I.B.I.S (2015)

Bringing the stories to the stage: the creative process


Prior to working with the dancers in the studio, the choreographers and the designer Jake Nash, travelled to the Torres Strait (Thursday and Murray Island) in 2014, to spend time on country and in the community, to nourish their ideas, as well as talk with cultural consultants, William Satrick and Peggy Misi and work on a new ‘sit-down’ song on the language of Kala Lagaw Ya. Pinau Ghee and Aunty Betty Mabo also joined this stage of the process by coming down to Bangarra from Thursday Island to contribute stories and share knowledge. Both Misi and Ghee are former dancers with Bangarra so they had a keen understanding of the company’s creative processes. Ghee is also a manager of an IBIS store.

The cultural consultants provided the artists with an authentic essence of tradition as ideas emerged, and also facilitate the necessary permission and guidance in the making of a dance theatre piece that involves story, song and music inspired but he Islands and the communities that live there. The protocols that underpin this stage of the creative process are fundamental to the outcome of the work and are always a critical part of any new creation. 


I.B.I.S was created by the choreographers, in close collaboration with the dancers, the composer of the music, and the costume, set and lighting designers. The people who take on these roles form the creative team. The creative team collaborates closely during the entire creative process to enable the dance to reflect the overall focus of the choreographer’s ideas. 

The choreographer, the rehearsal director and the dancers work together in the dance studio for many hours each day over several weeks to create the movement vocabulary and motifs for I.B.I.S. Together they invent movements that are inspired by the stories and the responses to being on country, developing their artistic interpretations to build dance sequences into a cohesive structure to the work. 


Using their dance technique and performance skills, the dancers work to blend the movements and make them clear, and technically achievable, before eventually settling on a final version of the choreography.

The rehearsal director is present throughout this process in order to rehearse the dance, so that the key qualities and details of the choreography as set by the choreographer are retained and remembered. As the work moves closer to its premiere date, the rehearsal director works with the dancers for many hours to make sure they can perform the dance consistently at the highest standard possible. At this point in the process, the technical elements of the designers – costume, set, and lighting – start to be incorporated.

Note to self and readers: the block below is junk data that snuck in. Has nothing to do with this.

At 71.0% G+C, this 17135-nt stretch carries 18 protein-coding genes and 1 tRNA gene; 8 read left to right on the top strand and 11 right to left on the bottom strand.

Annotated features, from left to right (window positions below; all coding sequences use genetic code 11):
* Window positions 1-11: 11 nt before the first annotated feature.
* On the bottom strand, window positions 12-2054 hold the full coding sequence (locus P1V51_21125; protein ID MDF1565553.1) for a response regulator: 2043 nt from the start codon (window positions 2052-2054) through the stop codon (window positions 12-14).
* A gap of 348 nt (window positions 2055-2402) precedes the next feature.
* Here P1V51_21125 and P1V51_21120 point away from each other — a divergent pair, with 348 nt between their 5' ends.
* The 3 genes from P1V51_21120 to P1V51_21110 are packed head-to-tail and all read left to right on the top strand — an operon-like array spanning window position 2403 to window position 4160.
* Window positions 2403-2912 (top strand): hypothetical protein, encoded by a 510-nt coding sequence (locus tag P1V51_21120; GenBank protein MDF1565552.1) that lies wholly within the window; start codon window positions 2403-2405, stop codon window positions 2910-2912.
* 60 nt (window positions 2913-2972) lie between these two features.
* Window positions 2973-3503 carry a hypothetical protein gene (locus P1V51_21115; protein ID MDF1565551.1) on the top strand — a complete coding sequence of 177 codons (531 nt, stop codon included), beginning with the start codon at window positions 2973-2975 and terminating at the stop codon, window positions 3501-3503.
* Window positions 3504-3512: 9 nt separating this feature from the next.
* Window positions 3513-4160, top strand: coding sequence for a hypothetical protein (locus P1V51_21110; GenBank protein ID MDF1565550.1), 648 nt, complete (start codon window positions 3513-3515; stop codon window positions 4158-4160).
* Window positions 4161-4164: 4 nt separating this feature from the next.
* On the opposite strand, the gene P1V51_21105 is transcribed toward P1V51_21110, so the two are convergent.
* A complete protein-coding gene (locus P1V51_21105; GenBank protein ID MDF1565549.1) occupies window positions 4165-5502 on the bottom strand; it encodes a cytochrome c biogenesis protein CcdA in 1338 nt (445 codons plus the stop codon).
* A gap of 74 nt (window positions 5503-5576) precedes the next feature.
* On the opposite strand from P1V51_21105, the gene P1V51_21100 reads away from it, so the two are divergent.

In the week of the premiere performance, the dancers, rehearsal director, creative team and production crew move from the Bangarra dance studios to the theatre where they spend many hours rigging the set, positioning and programming the lighting, checking the sound levels and making necessary adjustments to the choreography to fit the space of the stage. This is called the ‘bump in’ and the production crew is largely responsible for coordinating this stage of the process. There is much excitement during this bump in week because no one has actually seen the finished work. How the work looks in the theatre is always different to the way it looks in the studio.

There is often a media call on the day of the premiere where photographers take pictures of the dancers in dress rehearsal, and journalists conduct interviews with the creative team. On premiere night reviewers will attend to write about the work for their respective newspapers, websites and blogs. These reviews are usually published as soon as possible after the premiere.


During the lengthy process of creating a new Bangarra production, ideas will change and surprising shifts in the original plans will occur. This is the normal nature of the creative process, and probably one of the most exciting things about making a new work. Importantly, the elements that do not change are the traditional stories and original cultural elements, which always remain respected and intact. As the dance is performed over time, the story is passed from one dancer’s body to another as different dancers are taught the choreography.